My Lords, of course we should have liked to have the agreement of the Federation to the recognition of the principle that Nyasaland may secede. Of course, we should have liked that, and we have done our best to proceed throughout by agreement, but it has, I am sorry to say, been impossible to secure it. It became clear in the recent discussions with the Federal Ministers that Her Majesty's Government could not secure the agreement of the Federal Government to the statement to be made to-day because they, for their part, would not agree to terms which would have been acceptable to the Federal Government. In their White Paper issued this afternoon the Federal Government have made public what those terms were. They wished the statement to incorporate satisfactory guarantees for the continuance, as they put it—and I quote the words: of a strong political and economic association between the two Rhodesias". I feel sure that your Lordships' House will agree that Her Majesty's Government could not possibly give such a firm pledge in advance of the further consultations which we now propose to initiate. But their own White Paper does show that it is completely inaccurate for anyone to suggest that no consultations have taken place on this matter with the Ministers of the Federal Government.

My Lords, we have done our best to proceed to get agreement. We have not succeeded, and the position with which we are now faced and which I ask your Lordships to consider is that we nave the choice either of ignoring the views of Nyasaland, or, without the agreement of the Federation, of proceeding to recognise that Nyasaland may secede. If we, in these circumstances, took the course of saying that we would not proceed without the Federation's agreement, that would mean that the Federal Government has a veto on all constitutional developments in Central Africa; and that Her Majesty's Government cannot for one moment accept.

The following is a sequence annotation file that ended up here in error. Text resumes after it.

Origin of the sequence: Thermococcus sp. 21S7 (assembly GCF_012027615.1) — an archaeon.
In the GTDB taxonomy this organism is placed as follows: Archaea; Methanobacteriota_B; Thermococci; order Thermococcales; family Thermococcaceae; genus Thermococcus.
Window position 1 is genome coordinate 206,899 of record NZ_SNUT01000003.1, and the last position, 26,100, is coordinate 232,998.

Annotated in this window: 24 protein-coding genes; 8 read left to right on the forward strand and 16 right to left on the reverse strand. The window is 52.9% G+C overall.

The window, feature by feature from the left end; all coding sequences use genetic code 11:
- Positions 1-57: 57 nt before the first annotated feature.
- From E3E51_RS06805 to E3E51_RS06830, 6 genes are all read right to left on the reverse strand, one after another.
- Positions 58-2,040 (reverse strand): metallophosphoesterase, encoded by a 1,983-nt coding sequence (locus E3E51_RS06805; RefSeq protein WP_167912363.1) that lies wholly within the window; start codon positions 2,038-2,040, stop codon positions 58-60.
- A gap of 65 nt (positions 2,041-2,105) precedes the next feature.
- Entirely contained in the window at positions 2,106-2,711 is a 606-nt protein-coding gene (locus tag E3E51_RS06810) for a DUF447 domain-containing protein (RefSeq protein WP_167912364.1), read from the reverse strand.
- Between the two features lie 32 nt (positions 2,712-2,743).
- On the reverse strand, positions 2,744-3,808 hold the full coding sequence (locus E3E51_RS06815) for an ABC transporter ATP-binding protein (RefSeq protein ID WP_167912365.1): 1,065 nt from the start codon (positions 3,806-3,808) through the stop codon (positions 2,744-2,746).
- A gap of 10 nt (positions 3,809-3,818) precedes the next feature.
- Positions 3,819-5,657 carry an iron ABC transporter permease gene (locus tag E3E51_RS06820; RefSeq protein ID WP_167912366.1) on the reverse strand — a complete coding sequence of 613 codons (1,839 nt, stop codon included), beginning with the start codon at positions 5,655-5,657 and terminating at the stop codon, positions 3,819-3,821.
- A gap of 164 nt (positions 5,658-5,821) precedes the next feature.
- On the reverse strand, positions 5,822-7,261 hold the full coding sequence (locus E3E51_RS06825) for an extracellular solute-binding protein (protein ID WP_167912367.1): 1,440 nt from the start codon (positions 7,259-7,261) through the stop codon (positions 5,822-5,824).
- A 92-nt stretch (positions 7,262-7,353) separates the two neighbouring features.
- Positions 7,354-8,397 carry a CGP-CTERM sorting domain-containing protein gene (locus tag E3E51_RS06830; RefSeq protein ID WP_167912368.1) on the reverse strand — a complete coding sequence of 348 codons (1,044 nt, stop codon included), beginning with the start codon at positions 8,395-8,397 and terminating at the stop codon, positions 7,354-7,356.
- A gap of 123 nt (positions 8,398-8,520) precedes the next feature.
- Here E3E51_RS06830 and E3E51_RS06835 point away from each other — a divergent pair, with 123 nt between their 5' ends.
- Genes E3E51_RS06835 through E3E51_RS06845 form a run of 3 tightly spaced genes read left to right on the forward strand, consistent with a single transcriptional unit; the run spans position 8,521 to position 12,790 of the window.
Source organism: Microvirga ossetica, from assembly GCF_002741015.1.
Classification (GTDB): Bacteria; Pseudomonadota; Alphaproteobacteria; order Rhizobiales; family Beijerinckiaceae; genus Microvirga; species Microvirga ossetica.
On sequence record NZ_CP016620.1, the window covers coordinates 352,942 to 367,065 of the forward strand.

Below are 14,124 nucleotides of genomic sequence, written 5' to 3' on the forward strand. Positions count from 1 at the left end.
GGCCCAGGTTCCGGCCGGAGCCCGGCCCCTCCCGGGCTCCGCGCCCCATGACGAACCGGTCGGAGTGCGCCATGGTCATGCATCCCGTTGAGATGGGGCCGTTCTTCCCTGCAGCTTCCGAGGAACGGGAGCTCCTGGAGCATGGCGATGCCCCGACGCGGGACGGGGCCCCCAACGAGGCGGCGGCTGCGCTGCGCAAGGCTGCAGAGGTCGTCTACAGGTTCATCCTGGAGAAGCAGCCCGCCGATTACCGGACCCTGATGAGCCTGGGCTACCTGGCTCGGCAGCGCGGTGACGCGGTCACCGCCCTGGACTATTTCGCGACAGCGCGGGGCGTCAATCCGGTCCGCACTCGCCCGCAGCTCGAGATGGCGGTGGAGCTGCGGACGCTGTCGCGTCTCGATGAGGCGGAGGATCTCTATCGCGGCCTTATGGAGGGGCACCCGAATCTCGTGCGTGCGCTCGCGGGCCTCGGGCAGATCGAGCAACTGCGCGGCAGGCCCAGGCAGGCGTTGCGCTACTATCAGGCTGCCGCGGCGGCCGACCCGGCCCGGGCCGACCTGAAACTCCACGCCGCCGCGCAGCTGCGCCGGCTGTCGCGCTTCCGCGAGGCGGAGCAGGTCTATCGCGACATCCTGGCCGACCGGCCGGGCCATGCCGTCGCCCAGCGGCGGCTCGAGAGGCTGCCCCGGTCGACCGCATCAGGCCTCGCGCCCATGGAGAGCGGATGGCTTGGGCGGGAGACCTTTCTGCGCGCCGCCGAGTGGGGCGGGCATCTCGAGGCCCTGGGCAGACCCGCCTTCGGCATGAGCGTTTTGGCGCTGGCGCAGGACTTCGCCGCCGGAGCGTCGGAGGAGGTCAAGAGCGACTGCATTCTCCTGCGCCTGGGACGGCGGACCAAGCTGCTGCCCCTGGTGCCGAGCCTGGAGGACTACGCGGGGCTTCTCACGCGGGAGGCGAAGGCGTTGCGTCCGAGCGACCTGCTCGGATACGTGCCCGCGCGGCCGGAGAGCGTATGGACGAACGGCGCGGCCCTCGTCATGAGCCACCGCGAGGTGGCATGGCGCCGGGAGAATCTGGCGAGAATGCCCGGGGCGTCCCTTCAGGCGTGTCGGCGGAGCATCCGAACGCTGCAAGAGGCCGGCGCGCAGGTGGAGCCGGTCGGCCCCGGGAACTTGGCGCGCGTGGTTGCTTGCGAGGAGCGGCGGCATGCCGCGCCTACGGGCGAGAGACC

My Lords, in the situation that faces us to-day, in view of the clearly expressed wishes of the people of Nyasaland, it would not be compatible with our responsibility to that country to seek to prevent her from leaving the Federation, to seek to ignore or to overrule the clear and unequivocal expression of determination not to remain within the framework of the present Federation. But to accept in principle that Nyasaland should be allowed to withdraw from the Federation is not, in my belief, the end. I do not accept the view that it means writing "Finis" at the end of a historic chapter of achievement and endeavour over the last nine years. In our long history we have witnessed before a divergence of political and economic interests, and here we have the political interests of Nyasaland pulling one way and the economic interests constantly pulling another. As the statement I read to your Lordships says, the financial and economic consequences for Nyasaland will be serious and substantial. If Nyasaland is to progress, we must see if some new kind of association with the Rhodesias cannot be evolved. If the Rhodesias are to progress there must continue to be association and co-operation between them, too.